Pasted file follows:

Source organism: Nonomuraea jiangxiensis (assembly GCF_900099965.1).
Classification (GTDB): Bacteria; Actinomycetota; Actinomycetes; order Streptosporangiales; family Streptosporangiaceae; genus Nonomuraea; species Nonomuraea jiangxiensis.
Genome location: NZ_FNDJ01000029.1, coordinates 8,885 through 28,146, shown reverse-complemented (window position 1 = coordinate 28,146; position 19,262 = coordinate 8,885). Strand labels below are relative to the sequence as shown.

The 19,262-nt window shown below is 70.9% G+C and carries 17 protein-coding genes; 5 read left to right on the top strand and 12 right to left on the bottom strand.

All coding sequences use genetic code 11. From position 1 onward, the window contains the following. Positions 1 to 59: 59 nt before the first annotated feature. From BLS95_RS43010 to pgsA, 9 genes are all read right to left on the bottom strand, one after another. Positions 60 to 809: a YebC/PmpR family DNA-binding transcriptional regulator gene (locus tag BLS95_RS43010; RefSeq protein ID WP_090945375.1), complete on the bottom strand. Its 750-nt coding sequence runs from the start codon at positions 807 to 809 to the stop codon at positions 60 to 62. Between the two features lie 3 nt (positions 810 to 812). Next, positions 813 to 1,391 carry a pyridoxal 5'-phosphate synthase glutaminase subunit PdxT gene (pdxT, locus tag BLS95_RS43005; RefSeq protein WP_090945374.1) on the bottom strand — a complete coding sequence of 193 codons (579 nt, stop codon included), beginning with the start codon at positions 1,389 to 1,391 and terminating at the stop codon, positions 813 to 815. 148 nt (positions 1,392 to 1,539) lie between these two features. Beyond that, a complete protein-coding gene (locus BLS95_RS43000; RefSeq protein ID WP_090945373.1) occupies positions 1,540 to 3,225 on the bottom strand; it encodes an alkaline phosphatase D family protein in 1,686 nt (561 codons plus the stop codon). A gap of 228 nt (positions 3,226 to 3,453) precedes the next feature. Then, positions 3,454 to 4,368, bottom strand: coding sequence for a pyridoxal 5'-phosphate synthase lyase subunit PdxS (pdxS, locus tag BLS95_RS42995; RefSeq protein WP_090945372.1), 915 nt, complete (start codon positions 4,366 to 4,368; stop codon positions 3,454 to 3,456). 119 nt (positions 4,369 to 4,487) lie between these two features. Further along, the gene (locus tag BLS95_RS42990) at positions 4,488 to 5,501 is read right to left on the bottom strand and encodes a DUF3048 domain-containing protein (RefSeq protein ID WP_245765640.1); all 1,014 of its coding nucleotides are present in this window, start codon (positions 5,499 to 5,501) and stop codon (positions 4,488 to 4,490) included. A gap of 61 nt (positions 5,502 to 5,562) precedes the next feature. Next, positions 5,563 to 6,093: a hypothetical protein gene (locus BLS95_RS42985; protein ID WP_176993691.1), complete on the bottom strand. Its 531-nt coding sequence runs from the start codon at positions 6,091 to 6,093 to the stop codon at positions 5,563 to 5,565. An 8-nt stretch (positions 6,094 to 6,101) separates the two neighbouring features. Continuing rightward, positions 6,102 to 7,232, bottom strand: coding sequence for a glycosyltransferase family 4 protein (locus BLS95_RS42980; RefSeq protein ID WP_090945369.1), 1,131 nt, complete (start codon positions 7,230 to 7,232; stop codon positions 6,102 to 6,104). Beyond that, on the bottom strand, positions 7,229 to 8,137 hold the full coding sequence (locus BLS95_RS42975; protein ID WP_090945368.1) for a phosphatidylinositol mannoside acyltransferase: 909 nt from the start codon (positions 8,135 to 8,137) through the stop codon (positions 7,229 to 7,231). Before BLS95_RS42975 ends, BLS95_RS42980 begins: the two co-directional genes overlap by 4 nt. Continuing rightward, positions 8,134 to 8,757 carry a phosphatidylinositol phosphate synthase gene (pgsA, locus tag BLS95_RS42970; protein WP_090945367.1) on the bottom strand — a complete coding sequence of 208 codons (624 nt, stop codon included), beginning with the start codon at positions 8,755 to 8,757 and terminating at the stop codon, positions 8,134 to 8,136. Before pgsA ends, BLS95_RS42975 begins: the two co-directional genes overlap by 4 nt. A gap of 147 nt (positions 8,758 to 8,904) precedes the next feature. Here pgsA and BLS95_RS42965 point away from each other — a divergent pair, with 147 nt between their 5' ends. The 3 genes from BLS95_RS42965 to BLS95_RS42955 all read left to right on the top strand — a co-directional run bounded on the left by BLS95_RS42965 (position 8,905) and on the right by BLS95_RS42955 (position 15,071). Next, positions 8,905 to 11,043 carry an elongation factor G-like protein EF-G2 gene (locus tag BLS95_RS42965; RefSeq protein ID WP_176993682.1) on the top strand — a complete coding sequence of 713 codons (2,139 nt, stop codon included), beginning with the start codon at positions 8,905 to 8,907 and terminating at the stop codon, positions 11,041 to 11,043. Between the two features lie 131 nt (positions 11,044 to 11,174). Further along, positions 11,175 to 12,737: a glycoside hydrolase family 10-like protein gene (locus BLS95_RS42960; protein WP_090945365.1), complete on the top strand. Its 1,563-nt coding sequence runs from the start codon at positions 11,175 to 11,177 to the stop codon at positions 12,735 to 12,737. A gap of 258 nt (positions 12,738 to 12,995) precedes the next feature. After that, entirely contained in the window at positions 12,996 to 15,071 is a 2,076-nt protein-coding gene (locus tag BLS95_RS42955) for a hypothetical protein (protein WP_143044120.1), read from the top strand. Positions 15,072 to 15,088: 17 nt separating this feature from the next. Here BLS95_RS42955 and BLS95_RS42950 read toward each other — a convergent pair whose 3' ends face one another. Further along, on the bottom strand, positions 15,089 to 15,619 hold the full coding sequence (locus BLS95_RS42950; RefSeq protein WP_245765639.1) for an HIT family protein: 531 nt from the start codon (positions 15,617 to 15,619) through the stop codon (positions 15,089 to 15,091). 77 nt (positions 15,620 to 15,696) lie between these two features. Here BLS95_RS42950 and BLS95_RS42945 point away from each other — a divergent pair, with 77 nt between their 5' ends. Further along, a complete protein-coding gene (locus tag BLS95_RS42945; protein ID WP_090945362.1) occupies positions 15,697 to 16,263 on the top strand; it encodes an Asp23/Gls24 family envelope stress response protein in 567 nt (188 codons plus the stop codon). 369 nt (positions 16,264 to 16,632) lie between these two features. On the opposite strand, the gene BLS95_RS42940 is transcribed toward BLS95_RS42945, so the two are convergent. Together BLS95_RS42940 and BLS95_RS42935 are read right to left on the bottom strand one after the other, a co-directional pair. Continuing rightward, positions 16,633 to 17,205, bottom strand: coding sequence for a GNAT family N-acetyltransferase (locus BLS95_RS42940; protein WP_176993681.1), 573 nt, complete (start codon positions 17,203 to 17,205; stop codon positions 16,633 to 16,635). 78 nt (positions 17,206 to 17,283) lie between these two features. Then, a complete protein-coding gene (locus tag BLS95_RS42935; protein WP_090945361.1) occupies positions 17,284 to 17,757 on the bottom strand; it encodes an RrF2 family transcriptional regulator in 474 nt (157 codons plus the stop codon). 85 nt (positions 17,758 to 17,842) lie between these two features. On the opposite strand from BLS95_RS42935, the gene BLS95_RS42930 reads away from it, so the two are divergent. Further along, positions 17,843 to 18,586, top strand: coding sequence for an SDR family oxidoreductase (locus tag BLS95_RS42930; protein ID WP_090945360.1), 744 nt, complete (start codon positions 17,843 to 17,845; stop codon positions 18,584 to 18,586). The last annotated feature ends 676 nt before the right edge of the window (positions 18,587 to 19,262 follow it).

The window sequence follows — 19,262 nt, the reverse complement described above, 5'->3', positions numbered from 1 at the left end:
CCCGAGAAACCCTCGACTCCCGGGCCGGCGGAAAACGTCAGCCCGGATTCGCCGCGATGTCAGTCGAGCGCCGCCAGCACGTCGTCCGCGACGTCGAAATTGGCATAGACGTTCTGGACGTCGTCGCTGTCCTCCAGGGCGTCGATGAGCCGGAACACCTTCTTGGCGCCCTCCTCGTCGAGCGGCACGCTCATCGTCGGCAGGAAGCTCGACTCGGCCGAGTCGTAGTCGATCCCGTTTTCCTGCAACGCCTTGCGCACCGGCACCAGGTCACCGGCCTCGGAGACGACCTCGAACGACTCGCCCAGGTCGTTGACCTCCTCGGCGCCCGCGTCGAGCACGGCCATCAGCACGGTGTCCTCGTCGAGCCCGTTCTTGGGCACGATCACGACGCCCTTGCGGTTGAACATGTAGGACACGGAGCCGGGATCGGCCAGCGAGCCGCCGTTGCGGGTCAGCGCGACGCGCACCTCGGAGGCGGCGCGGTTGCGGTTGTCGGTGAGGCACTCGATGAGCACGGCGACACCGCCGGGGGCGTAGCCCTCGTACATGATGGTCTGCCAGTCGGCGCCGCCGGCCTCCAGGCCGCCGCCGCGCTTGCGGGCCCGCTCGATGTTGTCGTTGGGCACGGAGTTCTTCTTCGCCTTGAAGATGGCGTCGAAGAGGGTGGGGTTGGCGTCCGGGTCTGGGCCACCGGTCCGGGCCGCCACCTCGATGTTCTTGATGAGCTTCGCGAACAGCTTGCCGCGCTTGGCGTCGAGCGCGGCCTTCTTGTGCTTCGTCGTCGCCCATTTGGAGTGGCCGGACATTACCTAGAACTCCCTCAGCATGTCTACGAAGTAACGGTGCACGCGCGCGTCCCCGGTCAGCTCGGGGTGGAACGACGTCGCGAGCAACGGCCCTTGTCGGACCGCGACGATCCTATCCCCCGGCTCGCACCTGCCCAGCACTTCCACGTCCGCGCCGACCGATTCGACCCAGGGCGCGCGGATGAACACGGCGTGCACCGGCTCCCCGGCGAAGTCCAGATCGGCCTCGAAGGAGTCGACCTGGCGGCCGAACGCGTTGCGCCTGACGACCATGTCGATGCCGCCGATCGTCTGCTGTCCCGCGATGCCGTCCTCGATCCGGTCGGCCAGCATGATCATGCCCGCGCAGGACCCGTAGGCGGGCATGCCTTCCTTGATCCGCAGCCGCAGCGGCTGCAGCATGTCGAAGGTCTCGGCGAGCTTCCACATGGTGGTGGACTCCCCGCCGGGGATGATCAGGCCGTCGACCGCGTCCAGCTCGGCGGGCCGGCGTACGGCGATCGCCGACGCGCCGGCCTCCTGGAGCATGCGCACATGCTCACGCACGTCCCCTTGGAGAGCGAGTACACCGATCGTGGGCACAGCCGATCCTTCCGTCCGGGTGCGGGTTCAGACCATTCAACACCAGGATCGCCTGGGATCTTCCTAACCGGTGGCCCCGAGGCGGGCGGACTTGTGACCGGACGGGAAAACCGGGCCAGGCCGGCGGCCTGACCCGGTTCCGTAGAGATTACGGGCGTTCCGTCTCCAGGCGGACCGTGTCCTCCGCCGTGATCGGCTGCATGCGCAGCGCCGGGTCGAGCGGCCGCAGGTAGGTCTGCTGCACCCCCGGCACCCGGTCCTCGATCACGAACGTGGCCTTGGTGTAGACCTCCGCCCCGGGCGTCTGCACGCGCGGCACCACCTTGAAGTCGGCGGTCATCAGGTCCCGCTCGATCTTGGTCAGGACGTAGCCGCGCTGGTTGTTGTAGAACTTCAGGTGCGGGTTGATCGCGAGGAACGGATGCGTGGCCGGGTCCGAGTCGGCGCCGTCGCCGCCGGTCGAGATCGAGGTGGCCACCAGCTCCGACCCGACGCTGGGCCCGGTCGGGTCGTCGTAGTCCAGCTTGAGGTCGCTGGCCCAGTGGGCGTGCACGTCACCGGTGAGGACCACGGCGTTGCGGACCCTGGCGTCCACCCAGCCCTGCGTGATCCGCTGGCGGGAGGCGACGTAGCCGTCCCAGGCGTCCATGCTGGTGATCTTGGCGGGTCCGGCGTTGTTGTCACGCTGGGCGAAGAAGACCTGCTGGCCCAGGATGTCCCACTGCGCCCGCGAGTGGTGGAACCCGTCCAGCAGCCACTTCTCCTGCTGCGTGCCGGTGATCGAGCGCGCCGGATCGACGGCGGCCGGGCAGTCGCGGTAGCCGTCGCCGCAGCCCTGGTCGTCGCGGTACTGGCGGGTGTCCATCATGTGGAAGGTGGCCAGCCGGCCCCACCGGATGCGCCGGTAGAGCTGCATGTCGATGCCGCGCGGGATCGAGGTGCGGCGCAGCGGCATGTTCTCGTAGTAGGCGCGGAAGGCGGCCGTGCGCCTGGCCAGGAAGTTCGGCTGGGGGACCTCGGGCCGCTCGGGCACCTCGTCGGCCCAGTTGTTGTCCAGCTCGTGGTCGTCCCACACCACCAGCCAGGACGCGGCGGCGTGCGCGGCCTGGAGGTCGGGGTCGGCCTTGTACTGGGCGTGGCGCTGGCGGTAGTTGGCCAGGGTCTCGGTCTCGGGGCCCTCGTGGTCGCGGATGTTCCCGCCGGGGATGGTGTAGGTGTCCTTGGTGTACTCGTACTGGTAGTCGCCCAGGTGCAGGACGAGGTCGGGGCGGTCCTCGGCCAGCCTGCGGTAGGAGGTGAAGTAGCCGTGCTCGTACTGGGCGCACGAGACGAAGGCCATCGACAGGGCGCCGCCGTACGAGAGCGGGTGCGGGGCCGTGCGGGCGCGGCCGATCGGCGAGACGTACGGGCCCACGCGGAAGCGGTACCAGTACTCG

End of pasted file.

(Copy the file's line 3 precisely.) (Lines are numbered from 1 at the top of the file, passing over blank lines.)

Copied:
Genome location: NZ_FNDJ01000029.1, coordinates 8,885 through 28,146, shown reverse-complemented (window position 1 = coordinate 28,146; position 19,262 = coordinate 8,885). Strand labels below are relative to the sequence as shown.